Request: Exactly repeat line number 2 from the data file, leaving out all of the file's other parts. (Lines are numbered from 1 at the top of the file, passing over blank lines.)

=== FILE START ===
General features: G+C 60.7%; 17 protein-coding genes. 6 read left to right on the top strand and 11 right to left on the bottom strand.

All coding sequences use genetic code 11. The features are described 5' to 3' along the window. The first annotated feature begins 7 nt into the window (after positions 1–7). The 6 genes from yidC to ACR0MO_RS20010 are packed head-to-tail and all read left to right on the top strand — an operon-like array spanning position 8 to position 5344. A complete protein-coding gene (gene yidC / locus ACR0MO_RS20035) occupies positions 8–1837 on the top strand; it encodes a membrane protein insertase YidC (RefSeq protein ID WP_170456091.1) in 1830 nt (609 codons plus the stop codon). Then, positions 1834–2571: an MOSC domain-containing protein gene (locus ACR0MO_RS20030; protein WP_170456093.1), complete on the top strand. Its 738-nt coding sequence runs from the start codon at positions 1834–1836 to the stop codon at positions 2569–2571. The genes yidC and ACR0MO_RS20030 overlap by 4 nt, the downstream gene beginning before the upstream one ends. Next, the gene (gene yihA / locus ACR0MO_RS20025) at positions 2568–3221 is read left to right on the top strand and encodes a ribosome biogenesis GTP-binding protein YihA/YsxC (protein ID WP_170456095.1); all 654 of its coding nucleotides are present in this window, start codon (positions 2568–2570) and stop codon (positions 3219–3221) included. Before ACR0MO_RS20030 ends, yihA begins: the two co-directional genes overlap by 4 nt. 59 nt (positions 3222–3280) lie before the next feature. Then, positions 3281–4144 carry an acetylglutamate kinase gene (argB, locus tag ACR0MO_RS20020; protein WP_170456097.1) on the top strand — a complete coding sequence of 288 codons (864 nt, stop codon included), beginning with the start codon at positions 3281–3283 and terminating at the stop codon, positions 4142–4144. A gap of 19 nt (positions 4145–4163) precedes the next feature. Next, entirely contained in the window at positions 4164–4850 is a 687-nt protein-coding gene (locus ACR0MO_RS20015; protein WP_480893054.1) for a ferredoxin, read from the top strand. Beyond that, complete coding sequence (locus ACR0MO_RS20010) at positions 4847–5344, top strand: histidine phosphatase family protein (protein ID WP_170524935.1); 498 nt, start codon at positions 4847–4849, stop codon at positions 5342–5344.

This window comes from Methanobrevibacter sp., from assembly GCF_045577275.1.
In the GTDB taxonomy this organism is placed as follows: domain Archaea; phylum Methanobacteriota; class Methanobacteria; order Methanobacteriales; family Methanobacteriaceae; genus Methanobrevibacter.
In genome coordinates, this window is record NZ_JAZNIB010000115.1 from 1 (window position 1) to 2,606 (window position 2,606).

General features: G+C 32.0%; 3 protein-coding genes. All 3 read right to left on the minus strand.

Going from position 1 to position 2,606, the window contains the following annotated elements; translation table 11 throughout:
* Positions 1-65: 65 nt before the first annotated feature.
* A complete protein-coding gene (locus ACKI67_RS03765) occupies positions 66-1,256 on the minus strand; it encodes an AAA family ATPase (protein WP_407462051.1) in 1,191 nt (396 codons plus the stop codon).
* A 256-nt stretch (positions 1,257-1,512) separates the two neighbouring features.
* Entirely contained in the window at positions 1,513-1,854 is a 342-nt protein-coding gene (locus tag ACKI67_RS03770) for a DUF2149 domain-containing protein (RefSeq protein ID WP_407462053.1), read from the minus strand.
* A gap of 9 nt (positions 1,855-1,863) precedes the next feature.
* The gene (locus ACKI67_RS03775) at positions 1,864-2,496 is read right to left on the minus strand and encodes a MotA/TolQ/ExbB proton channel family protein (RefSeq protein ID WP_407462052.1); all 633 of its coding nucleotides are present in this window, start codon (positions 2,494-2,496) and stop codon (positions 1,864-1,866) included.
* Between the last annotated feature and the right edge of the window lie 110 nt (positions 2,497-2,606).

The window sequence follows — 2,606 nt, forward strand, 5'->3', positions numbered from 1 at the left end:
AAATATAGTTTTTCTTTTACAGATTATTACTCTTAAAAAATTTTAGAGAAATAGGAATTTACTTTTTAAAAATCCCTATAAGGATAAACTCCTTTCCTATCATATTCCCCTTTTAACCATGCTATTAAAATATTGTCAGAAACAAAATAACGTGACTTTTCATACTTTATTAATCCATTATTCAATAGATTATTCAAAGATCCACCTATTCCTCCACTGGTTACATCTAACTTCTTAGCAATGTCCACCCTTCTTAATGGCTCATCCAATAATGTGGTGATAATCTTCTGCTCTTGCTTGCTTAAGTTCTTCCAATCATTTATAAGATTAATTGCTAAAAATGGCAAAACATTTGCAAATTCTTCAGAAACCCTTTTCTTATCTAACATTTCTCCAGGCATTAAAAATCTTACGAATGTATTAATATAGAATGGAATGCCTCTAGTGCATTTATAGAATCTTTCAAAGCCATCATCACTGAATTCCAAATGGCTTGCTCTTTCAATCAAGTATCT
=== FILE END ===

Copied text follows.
All coding sequences use genetic code 11. The features are described 5' to 3' along the window. The first annotated feature begins 7 nt into the window (after positions 1–7). The 6 genes from yidC to ACR0MO_RS20010 are packed head-to-tail and all read left to right on the top strand — an operon-like array spanning position 8 to position 5344. A complete protein-coding gene (gene yidC / locus ACR0MO_RS20035) occupies positions 8–1837 on the top strand; it encodes a membrane protein insertase YidC (RefSeq protein ID WP_170456091.1) in 1830 nt (609 codons plus the stop codon). Then, positions 1834–2571: an MOSC domain-containing protein gene (locus ACR0MO_RS20030; protein WP_170456093.1), complete on the top strand. Its 738-nt coding sequence runs from the start codon at positions 1834–1836 to the stop codon at positions 2569–2571. The genes yidC and ACR0MO_RS20030 overlap by 4 nt, the downstream gene beginning before the upstream one ends. Next, the gene (gene yihA / locus ACR0MO_RS20025) at positions 2568–3221 is read left to right on the top strand and encodes a ribosome biogenesis GTP-binding protein YihA/YsxC (protein ID WP_170456095.1); all 654 of its coding nucleotides are present in this window, start codon (positions 2568–2570) and stop codon (positions 3219–3221) included. Before ACR0MO_RS20030 ends, yihA begins: the two co-directional genes overlap by 4 nt. 59 nt (positions 3222–3280) lie before the next feature. Then, positions 3281–4144 carry an acetylglutamate kinase gene (argB, locus tag ACR0MO_RS20020; protein WP_170456097.1) on the top strand — a complete coding sequence of 288 codons (864 nt, stop codon included), beginning with the start codon at positions 3281–3283 and terminating at the stop codon, positions 4142–4144. A gap of 19 nt (positions 4145–4163) precedes the next feature. Next, entirely contained in the window at positions 4164–4850 is a 687-nt protein-coding gene (locus ACR0MO_RS20015; protein WP_480893054.1) for a ferredoxin, read from the top strand. Beyond that, complete coding sequence (locus ACR0MO_RS20010) at positions 4847–5344, top strand: histidine phosphatase family protein (protein ID WP_170524935.1); 498 nt, start codon at positions 4847–4849, stop codon at positions 5342–5344.